Rio Giardinieri was on the brink of death after being diagnosed for pneumonia and coronavirus. After five days of experiencing harrowing bodyache, fever, fatigue and headache, he decided it was time to say goodbye to his wife and three children.
That was until he came across an article sent by his friend, which contained elaborate details about hydroxychloroquine, a prescription drug used to treat malaria and various auto-immune diseases.
Convinced to try the medicine as the last resort, Giardinieri consulted an infectious disease specialist. However, he was strongly advised against it.
“He gave me all the reasons why I would probably not want to try it because there are no trials, there’s no testing, it was not something that was approved,” the 52-year-old man shared with Fox 11.
Giardinieri wasn’t going change his mind that easy. He explained to the doctor that he really wanted to give hydroxychloroquine a shot as he wasn’t sure he’s going to see the morning light the next day. He was also having difficulties breathing and his symptoms were becoming severe, leading the doctor to approve and administer the drug 30 minutes later.
It took an hour for the medicine to take effect, when he felt like his heart was beating out of his chest. What followed was intense and excruciating.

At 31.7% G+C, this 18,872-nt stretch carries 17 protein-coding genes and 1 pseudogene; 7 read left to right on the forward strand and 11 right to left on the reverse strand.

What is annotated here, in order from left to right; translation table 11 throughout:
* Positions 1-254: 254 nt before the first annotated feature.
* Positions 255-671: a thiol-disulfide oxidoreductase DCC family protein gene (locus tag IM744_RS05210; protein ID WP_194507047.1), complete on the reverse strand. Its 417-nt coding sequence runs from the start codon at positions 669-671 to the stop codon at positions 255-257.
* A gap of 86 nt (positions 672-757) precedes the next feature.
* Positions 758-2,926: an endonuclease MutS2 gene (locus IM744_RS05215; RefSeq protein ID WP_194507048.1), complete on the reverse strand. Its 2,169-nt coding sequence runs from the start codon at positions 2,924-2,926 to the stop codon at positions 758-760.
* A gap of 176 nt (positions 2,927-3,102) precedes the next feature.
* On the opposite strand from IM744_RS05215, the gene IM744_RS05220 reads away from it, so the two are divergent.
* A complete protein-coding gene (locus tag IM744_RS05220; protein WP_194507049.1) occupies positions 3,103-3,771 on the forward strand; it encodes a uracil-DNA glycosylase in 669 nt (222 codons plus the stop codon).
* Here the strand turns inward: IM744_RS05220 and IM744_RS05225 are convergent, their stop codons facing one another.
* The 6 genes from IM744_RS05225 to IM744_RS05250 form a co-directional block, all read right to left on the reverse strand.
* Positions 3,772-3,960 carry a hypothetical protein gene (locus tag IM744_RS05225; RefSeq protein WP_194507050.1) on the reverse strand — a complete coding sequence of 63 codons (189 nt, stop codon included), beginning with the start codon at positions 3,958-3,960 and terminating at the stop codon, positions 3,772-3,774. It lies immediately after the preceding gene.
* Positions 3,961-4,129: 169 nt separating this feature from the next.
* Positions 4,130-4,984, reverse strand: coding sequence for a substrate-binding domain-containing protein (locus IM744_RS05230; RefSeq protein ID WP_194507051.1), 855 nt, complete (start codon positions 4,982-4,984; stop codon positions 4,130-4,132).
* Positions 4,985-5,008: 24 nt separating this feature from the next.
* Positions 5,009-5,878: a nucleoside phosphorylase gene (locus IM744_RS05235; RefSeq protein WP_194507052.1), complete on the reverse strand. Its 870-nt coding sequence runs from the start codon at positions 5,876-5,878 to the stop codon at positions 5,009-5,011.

“They had to come in and get me calmed down and take care of me. I had another episode about two hours later where I just got to the point where I couldn’t breathe and my heart was pounding again so they gave me some Benadryl through the system and something else. I’m not sure what it was. It allowed me to go to sleep and when I woke up at exactly 4:45 in the morning, I woke up like nothing ever happened.”
Giardinieri owns a cooking equipment manufacture company with supplies exclusively to high end restaurants around LA. He believed to have contracted the COVID-19 virus at a conference in New York. He tried reaching out to his regular doctors, but was refused a test.
After a long-awaited diagnosis at the Regional Memorial Hospital in South Florida, he was put on oxygen and quarantined in ICU for a week when doctors indicated his condition is likely to persist with no definite cure.
He believes that it was the drug that saved his life although doctors are of opinion that the reactions he was experiencing after the IV drop was rather his body fighting off the virus than the effect of the drug.
Hydroxychloroquine has been used with coronavirus patients overseas and is backed up by a few studies for its efficiency in curing the disease. Unfortunately, it is yet to be approved by WHO and medical experts worldwide.
Giardinieri was given three doses of the drug and showed no symptoms of fever and breathing difficulties. He is expected to be fully recovered and discharged in five days.
SOURCE: FOX LA